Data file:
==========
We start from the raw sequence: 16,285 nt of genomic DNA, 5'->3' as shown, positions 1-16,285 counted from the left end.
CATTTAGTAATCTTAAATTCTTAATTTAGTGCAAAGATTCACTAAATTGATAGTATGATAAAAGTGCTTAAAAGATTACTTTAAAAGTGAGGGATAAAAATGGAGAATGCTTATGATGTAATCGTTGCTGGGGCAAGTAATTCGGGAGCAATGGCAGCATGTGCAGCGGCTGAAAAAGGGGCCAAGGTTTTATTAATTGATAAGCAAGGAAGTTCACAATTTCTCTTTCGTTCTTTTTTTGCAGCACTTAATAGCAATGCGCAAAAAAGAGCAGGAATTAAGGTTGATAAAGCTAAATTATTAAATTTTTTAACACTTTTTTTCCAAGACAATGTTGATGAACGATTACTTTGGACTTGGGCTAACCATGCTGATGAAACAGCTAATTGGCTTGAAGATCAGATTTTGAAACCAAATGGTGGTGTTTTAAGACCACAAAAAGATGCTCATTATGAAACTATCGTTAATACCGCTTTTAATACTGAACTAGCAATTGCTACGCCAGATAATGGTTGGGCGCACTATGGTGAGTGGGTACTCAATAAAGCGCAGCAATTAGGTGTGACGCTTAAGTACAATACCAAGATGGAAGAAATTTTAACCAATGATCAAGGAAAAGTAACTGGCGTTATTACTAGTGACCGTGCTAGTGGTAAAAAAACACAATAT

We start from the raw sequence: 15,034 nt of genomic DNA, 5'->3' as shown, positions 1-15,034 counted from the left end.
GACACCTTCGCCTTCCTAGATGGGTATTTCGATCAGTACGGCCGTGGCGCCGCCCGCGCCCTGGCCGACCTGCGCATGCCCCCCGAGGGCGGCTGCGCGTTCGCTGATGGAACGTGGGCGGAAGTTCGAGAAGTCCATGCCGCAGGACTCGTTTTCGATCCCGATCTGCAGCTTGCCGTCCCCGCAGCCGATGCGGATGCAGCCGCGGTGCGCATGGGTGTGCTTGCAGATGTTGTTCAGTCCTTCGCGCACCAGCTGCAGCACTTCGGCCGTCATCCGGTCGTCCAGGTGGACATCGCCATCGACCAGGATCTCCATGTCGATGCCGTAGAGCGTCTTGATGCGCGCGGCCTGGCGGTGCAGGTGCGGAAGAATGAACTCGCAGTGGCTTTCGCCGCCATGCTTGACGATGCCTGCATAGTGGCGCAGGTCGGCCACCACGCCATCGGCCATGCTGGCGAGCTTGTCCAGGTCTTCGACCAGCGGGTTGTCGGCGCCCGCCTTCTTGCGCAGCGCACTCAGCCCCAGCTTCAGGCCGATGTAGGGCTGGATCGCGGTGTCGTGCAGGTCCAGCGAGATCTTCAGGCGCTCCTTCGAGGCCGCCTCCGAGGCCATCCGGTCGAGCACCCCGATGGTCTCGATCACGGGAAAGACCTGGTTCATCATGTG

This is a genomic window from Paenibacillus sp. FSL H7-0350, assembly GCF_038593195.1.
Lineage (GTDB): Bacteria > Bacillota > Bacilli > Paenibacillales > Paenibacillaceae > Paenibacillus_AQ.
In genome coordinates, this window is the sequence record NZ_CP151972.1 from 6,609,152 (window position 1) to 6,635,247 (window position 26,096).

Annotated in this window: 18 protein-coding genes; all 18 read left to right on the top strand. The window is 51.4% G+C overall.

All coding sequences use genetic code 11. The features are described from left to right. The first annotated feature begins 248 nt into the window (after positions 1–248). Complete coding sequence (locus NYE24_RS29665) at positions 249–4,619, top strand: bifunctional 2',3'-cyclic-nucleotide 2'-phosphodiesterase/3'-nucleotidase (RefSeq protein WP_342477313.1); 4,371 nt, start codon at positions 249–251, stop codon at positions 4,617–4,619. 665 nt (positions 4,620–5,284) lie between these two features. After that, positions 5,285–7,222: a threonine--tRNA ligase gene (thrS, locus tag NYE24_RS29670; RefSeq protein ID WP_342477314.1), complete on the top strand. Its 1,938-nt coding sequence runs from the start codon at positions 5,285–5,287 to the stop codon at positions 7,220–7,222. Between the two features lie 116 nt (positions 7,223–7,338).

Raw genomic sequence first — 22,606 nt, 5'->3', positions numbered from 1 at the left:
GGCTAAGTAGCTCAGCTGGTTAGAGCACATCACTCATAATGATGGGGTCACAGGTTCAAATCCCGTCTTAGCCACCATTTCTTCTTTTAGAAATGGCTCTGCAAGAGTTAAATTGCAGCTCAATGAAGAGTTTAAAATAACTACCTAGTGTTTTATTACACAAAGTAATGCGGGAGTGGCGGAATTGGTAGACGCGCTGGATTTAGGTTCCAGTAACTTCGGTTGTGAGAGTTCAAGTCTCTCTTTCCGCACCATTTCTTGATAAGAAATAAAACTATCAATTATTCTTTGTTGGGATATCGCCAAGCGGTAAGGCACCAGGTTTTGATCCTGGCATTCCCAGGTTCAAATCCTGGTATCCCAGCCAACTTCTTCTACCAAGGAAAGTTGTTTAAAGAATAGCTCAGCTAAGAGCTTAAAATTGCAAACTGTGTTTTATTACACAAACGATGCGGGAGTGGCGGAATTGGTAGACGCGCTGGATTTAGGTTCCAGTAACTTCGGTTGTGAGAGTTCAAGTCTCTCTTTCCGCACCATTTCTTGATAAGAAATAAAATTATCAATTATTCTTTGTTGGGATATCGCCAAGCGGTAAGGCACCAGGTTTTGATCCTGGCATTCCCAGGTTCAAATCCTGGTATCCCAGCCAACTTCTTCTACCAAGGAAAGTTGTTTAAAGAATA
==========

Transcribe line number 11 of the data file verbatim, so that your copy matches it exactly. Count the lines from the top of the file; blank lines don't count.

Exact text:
GGCTAAGTAGCTCAGCTGGTTAGAGCACATCACTCATAATGATGGGGTCACAGGTTCAAATCCCGTCTTAGCCACCATTTCTTCTTTTAGAAATGGCTCTGCAAGAGTTAAATTGCAGCTCAATGAAGAGTTTAAAATAACTACCTAGTGTTTTATTACACAAAGTAATGCGGGAGTGGCGGAATTGGTAGACGCGCTGGATTTAGGTTCCAGTAACTTCGGTTGTGAGAGTTCAAGTCTCTCTTTCCGCACCATTTCTTGATAAGAAATAAAACTATCAATTATTCTTTGTTGGGATATCGCCAAGCGGTAAGGCACCAGGTTTTGATCCTGGCATTCCCAGGTTCAAATCCTGGTATCCCAGCCAACTTCTTCTACCAAGGAAAGTTGTTTAAAGAATAGCTCAGCTAAGAGCTTAAAATTGCAAACTGTGTTTTATTACACAAACGATGCGGGAGTGGCGGAATTGGTAGACGCGCTGGATTTAGGTTCCAGTAACTTCGGTTGTGAGAGTTCAAGTCTCTCTTTCCGCACCATTTCTTGATAAGAAATAAAATTATCAATTATTCTTTGTTGGGATATCGCCAAGCGGTAAGGCACCAGGTTTTGATCCTGGCATTCCCAGGTTCAAATCCTGGTATCCCAGCCAACTTCTTCTACCAAGGAAAGTTGTTTAAAGAATA